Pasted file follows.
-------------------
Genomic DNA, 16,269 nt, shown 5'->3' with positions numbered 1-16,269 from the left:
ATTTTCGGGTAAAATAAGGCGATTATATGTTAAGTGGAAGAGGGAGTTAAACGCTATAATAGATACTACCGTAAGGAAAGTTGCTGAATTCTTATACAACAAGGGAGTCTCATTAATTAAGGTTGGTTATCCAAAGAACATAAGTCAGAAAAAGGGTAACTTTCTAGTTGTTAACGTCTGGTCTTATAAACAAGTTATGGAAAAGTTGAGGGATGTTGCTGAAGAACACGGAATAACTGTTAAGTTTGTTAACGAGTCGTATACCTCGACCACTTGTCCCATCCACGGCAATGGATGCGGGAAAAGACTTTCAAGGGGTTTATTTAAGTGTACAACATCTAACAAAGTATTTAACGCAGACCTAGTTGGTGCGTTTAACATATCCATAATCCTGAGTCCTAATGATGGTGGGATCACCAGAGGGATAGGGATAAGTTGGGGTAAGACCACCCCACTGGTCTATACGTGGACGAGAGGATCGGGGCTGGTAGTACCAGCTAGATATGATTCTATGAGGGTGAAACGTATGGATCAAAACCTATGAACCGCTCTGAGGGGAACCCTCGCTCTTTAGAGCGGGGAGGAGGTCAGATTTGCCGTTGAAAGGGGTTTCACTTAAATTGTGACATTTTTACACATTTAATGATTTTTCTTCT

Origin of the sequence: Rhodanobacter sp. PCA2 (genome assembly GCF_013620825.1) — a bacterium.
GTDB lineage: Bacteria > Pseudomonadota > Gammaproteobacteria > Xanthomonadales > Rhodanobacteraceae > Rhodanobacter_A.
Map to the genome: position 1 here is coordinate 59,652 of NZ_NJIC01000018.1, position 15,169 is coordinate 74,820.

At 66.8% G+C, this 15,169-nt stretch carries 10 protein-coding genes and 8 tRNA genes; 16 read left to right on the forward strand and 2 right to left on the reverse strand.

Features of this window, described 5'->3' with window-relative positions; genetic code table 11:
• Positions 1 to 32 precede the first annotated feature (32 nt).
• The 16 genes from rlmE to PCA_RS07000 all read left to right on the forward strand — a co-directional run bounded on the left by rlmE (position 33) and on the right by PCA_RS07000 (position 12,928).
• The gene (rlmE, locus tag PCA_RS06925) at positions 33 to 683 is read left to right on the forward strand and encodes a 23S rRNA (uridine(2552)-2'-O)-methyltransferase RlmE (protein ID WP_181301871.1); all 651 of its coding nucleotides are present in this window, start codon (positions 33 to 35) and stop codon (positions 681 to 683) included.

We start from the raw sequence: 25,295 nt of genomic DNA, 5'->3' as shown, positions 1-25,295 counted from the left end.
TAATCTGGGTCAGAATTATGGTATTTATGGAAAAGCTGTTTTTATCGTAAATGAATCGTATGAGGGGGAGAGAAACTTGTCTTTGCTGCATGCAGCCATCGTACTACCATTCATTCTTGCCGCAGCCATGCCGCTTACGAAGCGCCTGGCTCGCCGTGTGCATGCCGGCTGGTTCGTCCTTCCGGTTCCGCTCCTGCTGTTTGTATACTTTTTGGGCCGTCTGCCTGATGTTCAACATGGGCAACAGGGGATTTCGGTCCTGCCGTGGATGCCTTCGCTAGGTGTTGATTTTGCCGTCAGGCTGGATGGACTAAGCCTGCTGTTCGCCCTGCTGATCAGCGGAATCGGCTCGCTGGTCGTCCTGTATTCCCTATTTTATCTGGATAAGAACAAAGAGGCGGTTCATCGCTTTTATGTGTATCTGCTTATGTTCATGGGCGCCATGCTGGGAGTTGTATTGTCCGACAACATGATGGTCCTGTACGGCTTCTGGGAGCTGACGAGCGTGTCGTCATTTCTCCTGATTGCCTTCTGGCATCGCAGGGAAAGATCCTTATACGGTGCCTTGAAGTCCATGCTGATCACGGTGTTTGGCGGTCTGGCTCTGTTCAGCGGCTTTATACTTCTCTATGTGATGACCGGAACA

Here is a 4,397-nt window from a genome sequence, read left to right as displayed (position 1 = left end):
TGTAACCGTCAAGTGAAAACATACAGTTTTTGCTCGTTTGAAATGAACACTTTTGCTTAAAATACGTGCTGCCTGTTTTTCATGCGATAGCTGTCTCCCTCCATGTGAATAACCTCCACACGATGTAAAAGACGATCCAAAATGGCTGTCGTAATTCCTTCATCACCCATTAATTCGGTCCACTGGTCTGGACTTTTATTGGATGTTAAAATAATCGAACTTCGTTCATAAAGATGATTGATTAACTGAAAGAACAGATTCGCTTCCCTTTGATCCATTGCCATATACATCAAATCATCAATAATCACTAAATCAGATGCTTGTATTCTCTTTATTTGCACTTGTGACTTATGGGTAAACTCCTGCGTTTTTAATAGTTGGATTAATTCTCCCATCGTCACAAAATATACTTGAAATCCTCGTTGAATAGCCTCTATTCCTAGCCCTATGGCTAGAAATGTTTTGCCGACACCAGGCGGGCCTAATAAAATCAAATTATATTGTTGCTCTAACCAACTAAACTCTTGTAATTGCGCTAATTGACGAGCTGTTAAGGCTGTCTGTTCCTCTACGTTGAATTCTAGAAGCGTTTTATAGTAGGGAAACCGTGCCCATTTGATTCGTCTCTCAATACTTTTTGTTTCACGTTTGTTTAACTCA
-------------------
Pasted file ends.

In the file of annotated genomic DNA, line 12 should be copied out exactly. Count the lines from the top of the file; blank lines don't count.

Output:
TAATCTGGGTCAGAATTATGGTATTTATGGAAAAGCTGTTTTTATCGTAAATGAATCGTATGAGGGGGAGAGAAACTTGTCTTTGCTGCATGCAGCCATCGTACTACCATTCATTCTTGCCGCAGCCATGCCGCTTACGAAGCGCCTGGCTCGCCGTGTGCATGCCGGCTGGTTCGTCCTTCCGGTTCCGCTCCTGCTGTTTGTATACTTTTTGGGCCGTCTGCCTGATGTTCAACATGGGCAACAGGGGATTTCGGTCCTGCCGTGGATGCCTTCGCTAGGTGTTGATTTTGCCGTCAGGCTGGATGGACTAAGCCTGCTGTTCGCCCTGCTGATCAGCGGAATCGGCTCGCTGGTCGTCCTGTATTCCCTATTTTATCTGGATAAGAACAAAGAGGCGGTTCATCGCTTTTATGTGTATCTGCTTATGTTCATGGGCGCCATGCTGGGAGTTGTATTGTCCGACAACATGATGGTCCTGTACGGCTTCTGGGAGCTGACGAGCGTGTCGTCATTTCTCCTGATTGCCTTCTGGCATCGCAGGGAAAGATCCTTATACGGTGCCTTGAAGTCCATGCTGATCACGGTGTTTGGCGGTCTGGCTCTGTTCAGCGGCTTTATACTTCTCTATGTGATGACCGGAACA